Specialty Oral Pathology for Animals

Providing specialized oral pathology services to veterinarians.


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Why SOPA

The mission of SOPA is to provide specialized pathology services to veterinarians in order to support a rigorous, team-based approach to the diagnosis, prognostication, and treatment of oral and dental diseases in animals. Cases from all species (except the human!) are welcome. If you are a veterinarian and your patients have a mouth, then SOPA is for YOU!

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Why Specialized Pathology?

The more I learn, the more I realize how much I don't know.” - Albert Einstein

Limiting practice to a specialized area of veterinary medicine means that I can develop a deeper understanding of the specialty and thereby provide service that is clinically relevant and valuable. - Dr. Bell

As a specialized pathologist, my caseload is smaller than most veterinary pathologists in diagnostic practice. This allows me to be thorough and give each case the focused attention that it deserves. Being focused on one subject area allows me to hone my practice more efficiently, improves my ability to recognize patterns of disease, and increases my familiarity with rare diseases.

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Treading Lightly

Even small businesses have a huge impact on the environment. We have found options for recycling the abundant packaging material that we receive including Tyvek shipping envelopes, Styrofoam, bubble wrap, thin plastics, more conventional plastics, and paper/cardboard. We prioritize formalin reuse over disposal, and we also reuse as much of the packing material as we can, such as clean paper towels, clinical pads, absorbent material and seal-able bags. 

Research

Scientific and medical discovery is a creative process that starts with good observational data. Diagnostic case material is invaluable to advancing our understanding of oral and maxillofacial disease in companion animals.

Bibliography

• Blackford Winders C, Bell CM, Goldschmidt S (2020). Amyloid-Producing Odontogenic Tumor With Pulmonary Metastasis in a Spinone Italiano-Proof of Malignant Potential. Front Vet Sci. 29;7:576376.

• Tjepkema J, Bell CM, Soukup JW (2020). Presentation, Diagnostic Imaging, and Clinical Outcome of Conventional Ameloblastoma in Dogs. J Vet Dent. 37(1):6-13.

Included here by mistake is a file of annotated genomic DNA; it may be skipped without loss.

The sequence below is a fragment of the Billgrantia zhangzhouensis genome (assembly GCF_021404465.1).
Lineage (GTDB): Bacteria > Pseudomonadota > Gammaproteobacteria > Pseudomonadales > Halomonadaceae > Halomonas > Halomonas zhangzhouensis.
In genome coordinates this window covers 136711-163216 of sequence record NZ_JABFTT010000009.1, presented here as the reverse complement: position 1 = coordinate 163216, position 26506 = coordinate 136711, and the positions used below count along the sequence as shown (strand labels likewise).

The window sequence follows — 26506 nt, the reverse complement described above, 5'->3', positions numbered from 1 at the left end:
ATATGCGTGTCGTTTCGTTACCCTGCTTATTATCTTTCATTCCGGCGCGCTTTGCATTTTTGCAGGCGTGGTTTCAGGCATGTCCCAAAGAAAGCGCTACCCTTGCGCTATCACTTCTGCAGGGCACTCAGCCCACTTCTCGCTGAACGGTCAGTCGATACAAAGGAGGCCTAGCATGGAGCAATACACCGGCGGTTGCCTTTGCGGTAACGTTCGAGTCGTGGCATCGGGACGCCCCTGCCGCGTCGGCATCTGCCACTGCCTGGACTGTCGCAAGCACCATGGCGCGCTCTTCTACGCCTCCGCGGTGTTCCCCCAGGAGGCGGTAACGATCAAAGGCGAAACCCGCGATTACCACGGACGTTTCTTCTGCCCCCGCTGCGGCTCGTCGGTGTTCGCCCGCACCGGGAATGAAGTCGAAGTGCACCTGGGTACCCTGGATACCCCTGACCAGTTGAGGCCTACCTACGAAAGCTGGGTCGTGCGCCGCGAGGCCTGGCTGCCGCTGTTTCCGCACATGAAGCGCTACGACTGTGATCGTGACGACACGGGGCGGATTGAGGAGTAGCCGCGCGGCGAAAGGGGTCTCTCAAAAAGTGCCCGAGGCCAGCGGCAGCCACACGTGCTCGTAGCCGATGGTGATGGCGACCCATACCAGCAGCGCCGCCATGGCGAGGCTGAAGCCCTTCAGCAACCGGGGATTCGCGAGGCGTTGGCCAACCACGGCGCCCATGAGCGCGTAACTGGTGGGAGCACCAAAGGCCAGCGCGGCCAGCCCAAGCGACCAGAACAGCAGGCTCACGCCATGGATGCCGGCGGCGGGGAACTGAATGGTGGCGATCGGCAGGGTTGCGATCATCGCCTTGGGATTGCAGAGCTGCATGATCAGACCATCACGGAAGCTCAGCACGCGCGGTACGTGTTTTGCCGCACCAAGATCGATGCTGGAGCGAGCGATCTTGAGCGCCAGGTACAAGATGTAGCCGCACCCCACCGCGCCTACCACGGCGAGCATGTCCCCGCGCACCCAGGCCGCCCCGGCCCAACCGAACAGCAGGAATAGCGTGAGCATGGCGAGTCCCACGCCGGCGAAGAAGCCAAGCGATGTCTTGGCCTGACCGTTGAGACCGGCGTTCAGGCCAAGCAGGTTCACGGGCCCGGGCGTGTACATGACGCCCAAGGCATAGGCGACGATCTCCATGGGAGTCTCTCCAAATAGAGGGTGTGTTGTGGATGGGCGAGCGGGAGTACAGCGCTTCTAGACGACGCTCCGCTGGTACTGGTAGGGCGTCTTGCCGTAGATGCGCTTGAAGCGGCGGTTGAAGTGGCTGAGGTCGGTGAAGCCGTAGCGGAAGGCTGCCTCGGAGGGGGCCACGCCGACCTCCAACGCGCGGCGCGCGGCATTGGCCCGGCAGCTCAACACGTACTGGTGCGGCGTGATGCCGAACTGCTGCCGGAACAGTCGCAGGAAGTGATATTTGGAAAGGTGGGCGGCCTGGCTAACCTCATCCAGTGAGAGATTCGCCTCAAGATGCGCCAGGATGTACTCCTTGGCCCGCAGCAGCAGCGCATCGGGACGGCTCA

• Goldschmidt S, Bell CM, et al. (2020). Biological Behavior of Canine Acanthomatous Ameloblastoma Assessed with Computed Tomography and Histopathology: A Comparative Study. J Vet Dent. 37(3):126-132.


• Soukup JW, Bell CM (2020). The Canine Furcation Cyst – A Newly Defined Odontogenic Cyst in Dogs: 20 cases (2013-2017). J Vet Med Assoc. 256(12):1359-1367.


• Huang P, Bell C, Wallace V, Murphy BG (2019). Mixed odontogenic tumors in four young dogs: ameloblastic fibroma and ameloblastic fibro-odontoma. J Vet Diagn Invest. 31(1):98-102.


• Hoddesson D, Soukup JW, Bell CM (2019). Diagnosis and Treatment of an Odontogenic Epithelial Tumor in a Dog with Features of Squamous Odontogenic Tumor. J Vet Dent. 36(2):90-96.


• Murphy B, Michel A, LaCouceur EB, Bell CM, Lin M, Imai DM (2017). Ameloblastoma of the jaw in three species of rodent: a domestic brown rat, Syrian hamster and Amargosa vole. J Comp Pathol. 157:145-149.


• Murphy B, Bell CM, Koehne A, Dubielzig RR (2017). Mandibular odontoameloblastoma in a rat and a horse. J Vet Diagn Invest. 29:536-540.


• Goldschmidt S, Bell CM, Hetzel S, Soukup JW (2017). Clinical characterization of canine acanthomatous ameloblastoma in 263 dogs and the influence of post-surgical histopathological margin on local recurrence. J Vet Dent. 34:241-247.


• Tjepkema J, Soukup JW, Bell CM (2017). Suspected lateral periodontal cyst presenting concurrently with canine acanthomatous ameloblastoma in a 2 year-old standard poodle. J Vet Dent. 34:141-147.


• Hoyer NK, Bannon KM, Bell CM, Soukup JW (2016). Extensive maxillary odontomas in 2 dogs. J Vet Dent. 33:234-242.


• Bell CM, Soukup JW (2015). Histologic, clinical, and radiologic findings of alveolar bone expansion and osteomyelitis of the jaws in cats. Vet Pathol. 52:910-918.


• Soukup JW, Bell CM (2014). The nomenclature and classification of odontogenic tumors - Part I: A historical review. J Vet Dent. 31:228-232.


• Bell CM, Soukup JW (2014). The nomenclature and classification of odontogenic tumors - Part II: Clarification of specific nomenclature. J Vet Dent. 31:234-243.


• Riehl J, Bell C, Constantaras M, Snyder C, Charlier C, Soukup J (2014). Clinicopathologic characterization of oral pyogenic granuloma in 8 cats. J Vet Dent. 31(2):80-86.


• Bell C, Pot S, Dubielzig R (2013). Septic implantation syndrome in dogs and cats: A distinct pattern of endophthalmitis with lenticular abscess. Vet Ophthalmol 16(3):180-185.


• Bell CM, Schwarz T, Dubielzig RR (2011). Diagnostic features of feline restrictive orbital myofibroblastic sarcoma. Vet Pathol. 48(3): 71-750.  

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